English has become the language of common exchange, and nothing seems to be changing that. Should another language take over for that, French is not likely to be it, much though the French may wish it was.

    • How so?
      Do I now learn slowenian or serbian to talk with girls from there? Or should I learn frensh, and have a funny sexy accent? Or is it better to stick to english as the people from there likely speak english anyway?

      The BREXIT will basically change nothing for the rest of the EU, I doubt we even bother to remove it from the list of official languages to translate legislative texts into.

      The only changes will be:
      a) banking fees for transfering money into and out of the UK
      b) data and speech roaming fees
      c) p

  • by Anonymous Coward

    Qu'est-ce que tu as pu dire à propos de moi, petite chienne?

  • Huh (Score:2, Funny)

    by Anonymous Coward

    Funny, I was just thinking the EU was losing importance...

  • by xession ( 4241115 ) on Friday May 05, 2017 @12:22PM (#54361389)
    This guy must be an idiot. The only language that is spoken by a roughly equivalent number of people in the world is Mandarin Chinese. Unless Junker intends to push for people switching to Mandarin, he should probably just sit down and stop making an ass of himself.

    Its a good thing when there are fewer barriers to communication in the world. English for the most part, won on the global stage as the cross-over language. Short of another World War, I see little likelihood of this ever changing, especially when considering its embedded adoption in the technology sector.
  • A petty if not justifiable or desperate move from EU.
    It's basically on the brink of collapse, and that's not exactly a good thing. If France elects Marine Le Pen and goes for Frexit, EU is basically over. I didn't think they'd make it this obvious, but of course the only move EU has right now is to the ego of the richest countries left.

    • You don't frighten us, English pig dogs. Go and boil your bottoms, you sons of a silly person. I blow my nose at you, so-called "Arthur King," you and all your silly English K-nig-hts.

    • If France elects Marine Le Pen, I think the world is probably over.

      Trump, Le Pen, Kim, and Putin all leaders at the same time?

      The world couldn't handle it.

  • by Parker Lewis ( 999165 ) on Friday May 05, 2017 @12:25PM (#54361415)
    So, if he want to talk about importance, he should speak in German.
  • by david.emery ( 127135 ) on Friday May 05, 2017 @12:30PM (#54361465)

    Don't know if this is true, but it's a damn good story:

    At a NATO military conference, the French admiral was complaining, "Why do we have to speak English at all of these events?"
    The Dutch admiral replied, "Because the British, Canadians, and Americans made sure we don't have to speak German."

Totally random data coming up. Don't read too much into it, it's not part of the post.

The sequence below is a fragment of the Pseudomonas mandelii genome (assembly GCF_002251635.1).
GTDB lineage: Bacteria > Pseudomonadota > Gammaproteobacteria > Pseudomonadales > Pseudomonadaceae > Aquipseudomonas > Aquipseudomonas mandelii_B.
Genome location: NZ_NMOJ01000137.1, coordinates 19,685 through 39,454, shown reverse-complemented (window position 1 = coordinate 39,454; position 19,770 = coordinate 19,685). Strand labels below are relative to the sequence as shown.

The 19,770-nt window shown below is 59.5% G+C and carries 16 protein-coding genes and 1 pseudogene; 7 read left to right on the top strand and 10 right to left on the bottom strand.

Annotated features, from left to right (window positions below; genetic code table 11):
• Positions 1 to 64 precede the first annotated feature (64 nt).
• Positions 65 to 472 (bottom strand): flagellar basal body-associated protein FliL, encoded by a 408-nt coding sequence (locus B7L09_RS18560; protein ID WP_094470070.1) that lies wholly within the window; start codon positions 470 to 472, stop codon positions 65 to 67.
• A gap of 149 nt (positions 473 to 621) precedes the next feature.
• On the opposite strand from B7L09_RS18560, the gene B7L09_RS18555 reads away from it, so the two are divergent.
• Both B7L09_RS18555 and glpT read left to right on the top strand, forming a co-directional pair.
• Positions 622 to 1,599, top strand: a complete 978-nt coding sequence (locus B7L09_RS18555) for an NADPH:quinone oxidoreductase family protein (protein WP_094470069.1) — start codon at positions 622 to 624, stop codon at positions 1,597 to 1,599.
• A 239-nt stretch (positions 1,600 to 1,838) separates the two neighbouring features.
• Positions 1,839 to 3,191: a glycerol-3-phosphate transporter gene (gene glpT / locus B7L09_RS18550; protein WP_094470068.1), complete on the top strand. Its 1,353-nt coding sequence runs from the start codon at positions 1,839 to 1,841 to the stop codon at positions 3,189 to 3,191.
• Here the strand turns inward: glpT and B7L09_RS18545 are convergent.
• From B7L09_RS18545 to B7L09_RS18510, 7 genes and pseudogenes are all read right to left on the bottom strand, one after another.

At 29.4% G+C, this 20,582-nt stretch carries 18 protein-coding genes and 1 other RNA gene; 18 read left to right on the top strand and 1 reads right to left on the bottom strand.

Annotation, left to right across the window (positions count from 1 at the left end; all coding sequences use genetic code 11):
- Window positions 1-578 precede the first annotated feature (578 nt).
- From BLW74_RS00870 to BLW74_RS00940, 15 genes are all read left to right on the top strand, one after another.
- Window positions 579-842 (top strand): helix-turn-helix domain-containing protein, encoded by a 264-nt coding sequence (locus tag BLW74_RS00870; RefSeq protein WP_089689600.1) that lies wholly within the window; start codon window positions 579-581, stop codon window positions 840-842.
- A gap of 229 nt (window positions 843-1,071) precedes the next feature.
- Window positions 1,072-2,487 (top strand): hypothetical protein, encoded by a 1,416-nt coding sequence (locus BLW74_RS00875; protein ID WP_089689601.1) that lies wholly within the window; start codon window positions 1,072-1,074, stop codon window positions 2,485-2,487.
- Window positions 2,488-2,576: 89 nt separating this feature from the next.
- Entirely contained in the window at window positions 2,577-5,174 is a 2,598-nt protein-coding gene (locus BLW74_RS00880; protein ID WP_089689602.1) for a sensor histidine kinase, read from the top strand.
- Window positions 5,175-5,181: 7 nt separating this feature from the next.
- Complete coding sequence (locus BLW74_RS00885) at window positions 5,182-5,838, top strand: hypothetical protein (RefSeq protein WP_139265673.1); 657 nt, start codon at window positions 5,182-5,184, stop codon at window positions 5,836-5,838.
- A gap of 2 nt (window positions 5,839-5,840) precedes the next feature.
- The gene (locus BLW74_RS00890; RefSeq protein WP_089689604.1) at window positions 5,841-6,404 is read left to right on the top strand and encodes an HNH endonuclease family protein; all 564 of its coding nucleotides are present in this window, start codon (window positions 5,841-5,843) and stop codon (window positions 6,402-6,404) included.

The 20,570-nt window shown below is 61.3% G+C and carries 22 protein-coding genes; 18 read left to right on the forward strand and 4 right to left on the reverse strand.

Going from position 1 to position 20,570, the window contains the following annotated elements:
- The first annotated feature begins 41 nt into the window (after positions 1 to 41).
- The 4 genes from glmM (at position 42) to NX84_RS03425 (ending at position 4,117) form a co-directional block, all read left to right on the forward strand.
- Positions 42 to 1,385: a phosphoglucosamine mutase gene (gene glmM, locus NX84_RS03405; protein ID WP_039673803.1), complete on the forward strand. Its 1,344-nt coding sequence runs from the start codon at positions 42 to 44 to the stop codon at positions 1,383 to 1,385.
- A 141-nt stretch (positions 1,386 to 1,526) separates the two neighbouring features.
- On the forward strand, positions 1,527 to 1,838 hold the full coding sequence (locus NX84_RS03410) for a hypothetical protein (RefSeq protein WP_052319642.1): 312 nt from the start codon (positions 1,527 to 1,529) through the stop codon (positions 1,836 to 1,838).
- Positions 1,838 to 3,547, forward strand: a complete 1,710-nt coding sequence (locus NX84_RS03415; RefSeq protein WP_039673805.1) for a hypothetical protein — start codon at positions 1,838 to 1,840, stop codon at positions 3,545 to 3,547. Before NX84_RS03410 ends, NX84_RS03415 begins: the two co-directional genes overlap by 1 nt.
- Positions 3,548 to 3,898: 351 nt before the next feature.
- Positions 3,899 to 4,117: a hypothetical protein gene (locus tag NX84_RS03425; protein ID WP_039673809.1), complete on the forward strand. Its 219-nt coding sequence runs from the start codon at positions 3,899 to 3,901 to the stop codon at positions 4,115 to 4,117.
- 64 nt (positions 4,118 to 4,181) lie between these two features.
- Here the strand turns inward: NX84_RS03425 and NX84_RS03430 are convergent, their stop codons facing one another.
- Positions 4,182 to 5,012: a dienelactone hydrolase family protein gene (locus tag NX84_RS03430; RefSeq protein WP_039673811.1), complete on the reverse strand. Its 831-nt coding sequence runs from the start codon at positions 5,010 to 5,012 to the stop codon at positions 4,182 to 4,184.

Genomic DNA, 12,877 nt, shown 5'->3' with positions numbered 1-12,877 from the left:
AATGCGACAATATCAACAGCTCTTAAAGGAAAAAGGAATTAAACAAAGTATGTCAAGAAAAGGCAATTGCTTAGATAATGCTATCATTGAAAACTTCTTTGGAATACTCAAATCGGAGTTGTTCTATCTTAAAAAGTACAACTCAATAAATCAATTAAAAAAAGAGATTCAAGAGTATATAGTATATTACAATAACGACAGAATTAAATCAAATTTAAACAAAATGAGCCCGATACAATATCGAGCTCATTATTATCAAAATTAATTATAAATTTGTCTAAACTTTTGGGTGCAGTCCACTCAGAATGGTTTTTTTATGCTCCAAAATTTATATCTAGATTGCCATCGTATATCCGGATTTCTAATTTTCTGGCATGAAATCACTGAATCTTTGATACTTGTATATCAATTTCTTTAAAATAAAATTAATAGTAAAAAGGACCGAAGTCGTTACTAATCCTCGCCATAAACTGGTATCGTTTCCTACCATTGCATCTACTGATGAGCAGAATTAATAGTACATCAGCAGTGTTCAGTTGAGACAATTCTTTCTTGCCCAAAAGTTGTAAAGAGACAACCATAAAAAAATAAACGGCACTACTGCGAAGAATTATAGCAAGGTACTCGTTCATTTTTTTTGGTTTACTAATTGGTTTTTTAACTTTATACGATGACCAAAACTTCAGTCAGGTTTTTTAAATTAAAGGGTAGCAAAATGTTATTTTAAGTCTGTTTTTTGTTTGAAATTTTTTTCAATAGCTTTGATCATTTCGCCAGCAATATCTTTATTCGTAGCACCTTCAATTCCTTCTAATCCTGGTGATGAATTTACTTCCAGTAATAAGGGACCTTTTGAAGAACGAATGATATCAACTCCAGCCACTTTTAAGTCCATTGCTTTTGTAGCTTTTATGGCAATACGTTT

• C'est vrai (Score:4, Funny)

    by pr0nbot ( 313417 ) on Friday May 05, 2017 @12:40PM (#54361541)

    When he realises English is the lingua franca in Europe I shall experience great schadenfreude.

  • He said that English is losing its importance and then gave his speech in French? That sounds like a Monty Python joke.
  • by DatbeDank ( 4580343 ) on Friday May 05, 2017 @12:46PM (#54361599)

    I have a lot of French and Russian friends that i've made during my travels. One thing that i've noticed between them is a sort of mild cultural annoyance that their language isn't as dominant like English or even to an extent Spanish.

    The UK was an EU anchor tenant. No amount of EU sour grapes will change that fact. Even without them, everyone will still be wanting to speak English.

  • The EU head honcho says English is losing importance after the UK leaves the EU.

    It's left as an exercise to the reader to determine whether this message is backed by

    a) reality
    b) politics

  • English will be an important language for the next couple hundred years. Chinese recently became an important language to know (within the last 30 years). What English (as a language) is losing isn't important, but dominance. Twenty years ago, you would have heard that EVERYONE should learn English because it's the global language of business. Today, economics has changed and now you can be part of the global market while not knowing English. Moreover, with the (marginally) dominant nationalist/isolationist
  • by fred6666 ( 4718031 ) on Friday May 05, 2017 @01:11PM (#54361895)

    is that once the UK leaves, English will no longer be an official language of any UE member country. Ireland declared Irish and Malta declared Maltese as their official language for EU purposes, even if their people speak mostly English.

All seems condemned in the long run to approximate a state akin to Gaussian noise. -- James Martin